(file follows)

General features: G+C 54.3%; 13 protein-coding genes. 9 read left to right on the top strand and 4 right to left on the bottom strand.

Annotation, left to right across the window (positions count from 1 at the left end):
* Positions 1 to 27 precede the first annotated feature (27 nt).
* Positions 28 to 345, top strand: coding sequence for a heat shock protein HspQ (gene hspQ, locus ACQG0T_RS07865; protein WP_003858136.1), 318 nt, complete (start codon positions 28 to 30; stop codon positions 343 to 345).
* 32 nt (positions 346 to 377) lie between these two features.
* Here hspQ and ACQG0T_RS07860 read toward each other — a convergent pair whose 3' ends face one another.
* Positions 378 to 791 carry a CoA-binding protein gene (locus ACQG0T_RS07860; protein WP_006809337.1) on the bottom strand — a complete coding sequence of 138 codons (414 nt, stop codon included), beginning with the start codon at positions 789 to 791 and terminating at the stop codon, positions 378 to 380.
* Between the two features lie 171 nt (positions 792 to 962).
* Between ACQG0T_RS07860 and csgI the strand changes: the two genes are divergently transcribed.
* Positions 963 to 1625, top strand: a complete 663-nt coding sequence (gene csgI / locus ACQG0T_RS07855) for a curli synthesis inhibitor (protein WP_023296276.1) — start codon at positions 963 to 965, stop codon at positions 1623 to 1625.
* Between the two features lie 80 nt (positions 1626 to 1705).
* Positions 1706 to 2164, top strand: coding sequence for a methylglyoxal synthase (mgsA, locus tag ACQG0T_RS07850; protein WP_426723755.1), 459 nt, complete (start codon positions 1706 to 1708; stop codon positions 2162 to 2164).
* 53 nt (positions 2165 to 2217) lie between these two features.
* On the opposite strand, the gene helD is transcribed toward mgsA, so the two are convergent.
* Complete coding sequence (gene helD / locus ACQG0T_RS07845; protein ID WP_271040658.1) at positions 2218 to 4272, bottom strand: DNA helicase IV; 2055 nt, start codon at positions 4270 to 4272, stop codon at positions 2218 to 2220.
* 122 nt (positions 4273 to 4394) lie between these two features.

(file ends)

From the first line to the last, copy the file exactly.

General features: G+C 54.3%; 13 protein-coding genes. 9 read left to right on the top strand and 4 right to left on the bottom strand.

Annotation, left to right across the window (positions count from 1 at the left end):
* Positions 1 to 27 precede the first annotated feature (27 nt).
* Positions 28 to 345, top strand: coding sequence for a heat shock protein HspQ (gene hspQ, locus ACQG0T_RS07865; protein WP_003858136.1), 318 nt, complete (start codon positions 28 to 30; stop codon positions 343 to 345).
* 32 nt (positions 346 to 377) lie between these two features.
* Here hspQ and ACQG0T_RS07860 read toward each other — a convergent pair whose 3' ends face one another.
* Positions 378 to 791 carry a CoA-binding protein gene (locus ACQG0T_RS07860; protein WP_006809337.1) on the bottom strand — a complete coding sequence of 138 codons (414 nt, stop codon included), beginning with the start codon at positions 789 to 791 and terminating at the stop codon, positions 378 to 380.
* Between the two features lie 171 nt (positions 792 to 962).
* Between ACQG0T_RS07860 and csgI the strand changes: the two genes are divergently transcribed.
* Positions 963 to 1625, top strand: a complete 663-nt coding sequence (gene csgI / locus ACQG0T_RS07855) for a curli synthesis inhibitor (protein WP_023296276.1) — start codon at positions 963 to 965, stop codon at positions 1623 to 1625.
* Between the two features lie 80 nt (positions 1626 to 1705).
* Positions 1706 to 2164, top strand: coding sequence for a methylglyoxal synthase (mgsA, locus tag ACQG0T_RS07850; protein WP_426723755.1), 459 nt, complete (start codon positions 1706 to 1708; stop codon positions 2162 to 2164).
* 53 nt (positions 2165 to 2217) lie between these two features.
* On the opposite strand, the gene helD is transcribed toward mgsA, so the two are convergent.
* Complete coding sequence (gene helD / locus ACQG0T_RS07845; protein ID WP_271040658.1) at positions 2218 to 4272, bottom strand: DNA helicase IV; 2055 nt, start codon at positions 4270 to 4272, stop codon at positions 2218 to 2220.
* 122 nt (positions 4273 to 4394) lie between these two features.